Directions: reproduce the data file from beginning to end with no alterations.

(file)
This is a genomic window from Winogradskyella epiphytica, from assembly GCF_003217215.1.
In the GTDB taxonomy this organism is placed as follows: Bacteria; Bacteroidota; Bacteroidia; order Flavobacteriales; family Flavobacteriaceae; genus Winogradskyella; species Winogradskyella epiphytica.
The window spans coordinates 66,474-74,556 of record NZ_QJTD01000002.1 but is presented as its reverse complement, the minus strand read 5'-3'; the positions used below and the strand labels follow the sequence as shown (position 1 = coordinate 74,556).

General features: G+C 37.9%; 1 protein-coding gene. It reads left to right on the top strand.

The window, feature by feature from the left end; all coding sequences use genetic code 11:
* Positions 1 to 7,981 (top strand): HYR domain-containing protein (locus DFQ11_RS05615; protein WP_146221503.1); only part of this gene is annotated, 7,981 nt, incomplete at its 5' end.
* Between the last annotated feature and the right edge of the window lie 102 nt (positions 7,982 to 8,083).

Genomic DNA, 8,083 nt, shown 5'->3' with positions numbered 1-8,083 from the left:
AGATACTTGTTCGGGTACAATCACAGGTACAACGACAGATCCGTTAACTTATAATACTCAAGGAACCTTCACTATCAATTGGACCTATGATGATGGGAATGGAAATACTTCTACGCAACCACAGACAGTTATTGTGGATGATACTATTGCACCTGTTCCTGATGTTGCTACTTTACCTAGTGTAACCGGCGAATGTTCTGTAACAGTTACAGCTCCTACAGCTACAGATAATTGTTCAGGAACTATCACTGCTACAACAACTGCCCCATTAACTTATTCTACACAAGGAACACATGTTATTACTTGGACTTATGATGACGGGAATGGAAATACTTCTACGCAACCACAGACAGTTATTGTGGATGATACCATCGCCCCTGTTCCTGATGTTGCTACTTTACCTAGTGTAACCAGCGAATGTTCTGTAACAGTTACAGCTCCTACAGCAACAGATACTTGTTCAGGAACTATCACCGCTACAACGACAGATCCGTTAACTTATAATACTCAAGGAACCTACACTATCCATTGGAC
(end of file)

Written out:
This is a genomic window from Winogradskyella epiphytica, from assembly GCF_003217215.1.
In the GTDB taxonomy this organism is placed as follows: Bacteria; Bacteroidota; Bacteroidia; order Flavobacteriales; family Flavobacteriaceae; genus Winogradskyella; species Winogradskyella epiphytica.
The window spans coordinates 66,474-74,556 of record NZ_QJTD01000002.1 but is presented as its reverse complement, the minus strand read 5'-3'; the positions used below and the strand labels follow the sequence as shown (position 1 = coordinate 74,556).

General features: G+C 37.9%; 1 protein-coding gene. It reads left to right on the top strand.

The window, feature by feature from the left end; all coding sequences use genetic code 11:
* Positions 1 to 7,981 (top strand): HYR domain-containing protein (locus DFQ11_RS05615; protein WP_146221503.1); only part of this gene is annotated, 7,981 nt, incomplete at its 5' end.
* Between the last annotated feature and the right edge of the window lie 102 nt (positions 7,982 to 8,083).

Genomic DNA, 8,083 nt, shown 5'->3' with positions numbered 1-8,083 from the left:
AGATACTTGTTCGGGTACAATCACAGGTACAACGACAGATCCGTTAACTTATAATACTCAAGGAACCTTCACTATCAATTGGACCTATGATGATGGGAATGGAAATACTTCTACGCAACCACAGACAGTTATTGTGGATGATACTATTGCACCTGTTCCTGATGTTGCTACTTTACCTAGTGTAACCGGCGAATGTTCTGTAACAGTTACAGCTCCTACAGCTACAGATAATTGTTCAGGAACTATCACTGCTACAACAACTGCCCCATTAACTTATTCTACACAAGGAACACATGTTATTACTTGGACTTATGATGACGGGAATGGAAATACTTCTACGCAACCACAGACAGTTATTGTGGATGATACCATCGCCCCTGTTCCTGATGTTGCTACTTTACCTAGTGTAACCAGCGAATGTTCTGTAACAGTTACAGCTCCTACAGCAACAGATACTTGTTCAGGAACTATCACCGCTACAACGACAGATCCGTTAACTTATAATACTCAAGGAACCTACACTATCCATTGGAC